Senate GOP to force vote on nixing Biden’s ghost guns rule
Senate Republicans said on Thursday they will force a vote to try to nix President Biden’s “ghost guns” rule, pushing a fight over gun laws onto the chamber’s agenda.
Republican Sen. Ted Cruz (Texas) said that he will introduce a resolution along with Sens. James Lankford (Okla.), Mike Braun (Ind.) and Mike Lee (Utah) to block the Justice Department regulation.
The Congressional Review Act allows Congress to try to overturn an administration rule with only a simple majority vote if it’s within a certain timeframe. Biden could still veto the resolution disapproving the rule, which would also need to pass the House.
“This is another attempt by the Biden Administration to strip law-abiding citizens of their Second Amendment rights instead of addressing the failed policies that have led to increased crime across the country. This action by the Biden Administration is not going to solve rising crime rates,” Lankford said in a statement.
Cruz also accused Democrats of trying to “shift the blame and stoke anti-gun sentiment.”
“By introducing this resolution, we’re pushing back. … We want to stop the false narrative that links the rise in crime to ‘ghost guns,’ and firearms, and we want to protect law-abiding citizens who are exercising their Second Amendment rights,” he added.
To get their resolution through the Senate, Republicans would need the support of their own GOP colleagues and to peel off at least one Democratic senator.
In the evenly split Senate, a 50-50 tie vote is the same as a measure failing unless Vice President Harris steps in cast a vote for a piece of legislation.
Biden announced this week that he would ban unlicensed kits to manufacture so-called ghost guns at home as part of his efforts to crack down on the proliferation of untraceable firearms.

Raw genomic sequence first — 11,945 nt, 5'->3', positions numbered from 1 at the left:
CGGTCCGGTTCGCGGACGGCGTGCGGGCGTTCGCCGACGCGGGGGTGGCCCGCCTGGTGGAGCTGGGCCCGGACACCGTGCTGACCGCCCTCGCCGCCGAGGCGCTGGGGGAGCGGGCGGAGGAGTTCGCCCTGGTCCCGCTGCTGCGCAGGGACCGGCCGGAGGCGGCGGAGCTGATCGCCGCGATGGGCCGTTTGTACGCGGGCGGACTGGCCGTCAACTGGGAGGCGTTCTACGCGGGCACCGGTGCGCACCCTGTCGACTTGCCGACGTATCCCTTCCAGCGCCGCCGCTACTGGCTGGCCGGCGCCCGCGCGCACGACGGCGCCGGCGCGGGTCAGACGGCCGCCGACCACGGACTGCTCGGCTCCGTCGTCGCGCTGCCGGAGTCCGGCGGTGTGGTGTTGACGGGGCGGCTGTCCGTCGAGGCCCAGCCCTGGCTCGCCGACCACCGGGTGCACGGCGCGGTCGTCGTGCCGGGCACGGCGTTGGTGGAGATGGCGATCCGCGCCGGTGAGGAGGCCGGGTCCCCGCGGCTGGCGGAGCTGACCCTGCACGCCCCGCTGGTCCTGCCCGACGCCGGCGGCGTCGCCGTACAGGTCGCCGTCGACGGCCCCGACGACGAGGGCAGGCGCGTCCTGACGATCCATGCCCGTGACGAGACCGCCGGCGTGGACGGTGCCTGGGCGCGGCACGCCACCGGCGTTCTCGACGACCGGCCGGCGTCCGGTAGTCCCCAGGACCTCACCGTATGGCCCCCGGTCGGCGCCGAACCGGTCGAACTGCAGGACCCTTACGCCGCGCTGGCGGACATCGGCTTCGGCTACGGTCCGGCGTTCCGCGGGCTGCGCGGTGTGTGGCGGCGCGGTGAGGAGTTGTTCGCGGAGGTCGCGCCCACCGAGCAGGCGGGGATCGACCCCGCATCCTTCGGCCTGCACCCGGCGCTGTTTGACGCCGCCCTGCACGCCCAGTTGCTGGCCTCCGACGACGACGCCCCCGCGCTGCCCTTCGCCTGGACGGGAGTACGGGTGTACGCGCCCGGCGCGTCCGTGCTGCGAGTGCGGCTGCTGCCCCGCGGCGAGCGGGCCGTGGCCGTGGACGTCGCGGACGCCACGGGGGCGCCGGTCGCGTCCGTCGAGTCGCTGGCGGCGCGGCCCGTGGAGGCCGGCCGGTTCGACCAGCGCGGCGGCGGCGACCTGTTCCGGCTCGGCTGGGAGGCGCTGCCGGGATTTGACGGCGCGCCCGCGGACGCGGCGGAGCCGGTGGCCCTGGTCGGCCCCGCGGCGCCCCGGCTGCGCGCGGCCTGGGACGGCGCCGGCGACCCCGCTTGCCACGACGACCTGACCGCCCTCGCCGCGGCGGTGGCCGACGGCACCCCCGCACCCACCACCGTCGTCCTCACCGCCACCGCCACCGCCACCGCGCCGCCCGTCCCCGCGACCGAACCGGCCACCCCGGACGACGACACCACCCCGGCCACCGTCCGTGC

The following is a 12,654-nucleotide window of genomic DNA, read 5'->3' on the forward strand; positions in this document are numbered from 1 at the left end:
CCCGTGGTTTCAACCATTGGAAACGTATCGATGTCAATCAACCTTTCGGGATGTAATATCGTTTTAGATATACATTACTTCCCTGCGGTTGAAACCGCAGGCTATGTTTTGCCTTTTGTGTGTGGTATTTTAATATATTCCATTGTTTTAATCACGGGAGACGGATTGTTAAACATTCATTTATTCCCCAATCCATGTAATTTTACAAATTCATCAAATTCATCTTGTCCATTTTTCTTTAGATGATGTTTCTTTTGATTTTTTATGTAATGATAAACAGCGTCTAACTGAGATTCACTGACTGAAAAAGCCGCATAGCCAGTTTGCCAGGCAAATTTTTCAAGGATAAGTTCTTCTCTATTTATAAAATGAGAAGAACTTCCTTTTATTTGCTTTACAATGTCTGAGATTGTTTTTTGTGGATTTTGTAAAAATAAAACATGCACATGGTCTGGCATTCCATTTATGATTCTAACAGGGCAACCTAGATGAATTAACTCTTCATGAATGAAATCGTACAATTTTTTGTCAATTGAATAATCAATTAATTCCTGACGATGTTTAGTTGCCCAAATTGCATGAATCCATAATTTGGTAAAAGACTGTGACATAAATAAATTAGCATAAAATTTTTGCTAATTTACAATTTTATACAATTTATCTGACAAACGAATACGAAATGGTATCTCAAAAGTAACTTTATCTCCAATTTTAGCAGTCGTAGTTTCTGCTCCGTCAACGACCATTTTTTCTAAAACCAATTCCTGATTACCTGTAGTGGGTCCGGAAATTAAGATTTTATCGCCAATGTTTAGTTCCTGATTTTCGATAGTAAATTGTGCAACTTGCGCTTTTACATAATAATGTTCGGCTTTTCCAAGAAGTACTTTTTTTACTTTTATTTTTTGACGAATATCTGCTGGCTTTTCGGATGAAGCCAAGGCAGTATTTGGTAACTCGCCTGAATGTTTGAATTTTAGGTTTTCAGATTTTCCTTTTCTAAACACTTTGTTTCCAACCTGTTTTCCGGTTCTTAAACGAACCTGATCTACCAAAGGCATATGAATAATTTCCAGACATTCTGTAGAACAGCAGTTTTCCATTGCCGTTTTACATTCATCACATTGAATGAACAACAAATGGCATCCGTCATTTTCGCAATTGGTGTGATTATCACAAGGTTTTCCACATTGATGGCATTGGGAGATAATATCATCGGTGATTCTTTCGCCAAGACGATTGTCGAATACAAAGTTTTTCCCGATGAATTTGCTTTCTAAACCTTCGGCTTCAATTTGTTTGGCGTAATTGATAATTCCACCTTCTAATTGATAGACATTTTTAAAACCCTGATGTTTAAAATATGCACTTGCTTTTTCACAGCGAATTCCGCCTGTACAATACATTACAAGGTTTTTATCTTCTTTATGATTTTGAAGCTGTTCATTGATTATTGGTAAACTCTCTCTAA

The new rule includes a ban on “buy build shoot” kits that people can purchase online or at a store without a background check.
The rule clarifies that such kits qualify as “firearms” under the Gun Control Act and, as a result, commercial manufacturers of them must be licensed, the products must include serial numbers and sellers must conduct a background check prior to a sale.
In 2021, there were about 20,000 suspected ghost guns reported to ATF as having been recovered by law enforcement in criminal investigations, a tenfold increase from 2016, according to administration officials.
Biden also pre-butted GOP criticism when he announced the rule, saying that it “isn’t extreme. It’s just basic, common sense.”
“Is it extreme to protect police officers? Extreme to protect our children? Extreme to keep guns out of the hands of people who couldn’t even pass a background check? The idea that someone on a terrorist list could purchase one of these guns,” he asked.
Republicans are also bristling over language in the rule that would require federally licensed firearms dealers to retain records until they shut down their business or licensed activity, responding to ATF data that over 1,300 firearms a year are untraceable because dealers destroyed records that were over 20 years old.
Cruz, in his statement, accused the administration of trying to “create a permanent national gun registry.” Federal law already prohibits a national gun registry.
The Justice Department, in announcing that it had formally submitted the rule to the Federal Register, said the licensees will continue to maintain the records and that the shift in the length of time from the current requirement of 20 years will “better support tracing efforts.”
“Over the past decade, ATF has been unable to trace thousands of firearms – many reportedly used in homicides or other violent crimes – because the records had already been destroyed. These records will continue to belong to, and be maintained by, federal firearms licensees while they are in business,” DOJ said in its statement.
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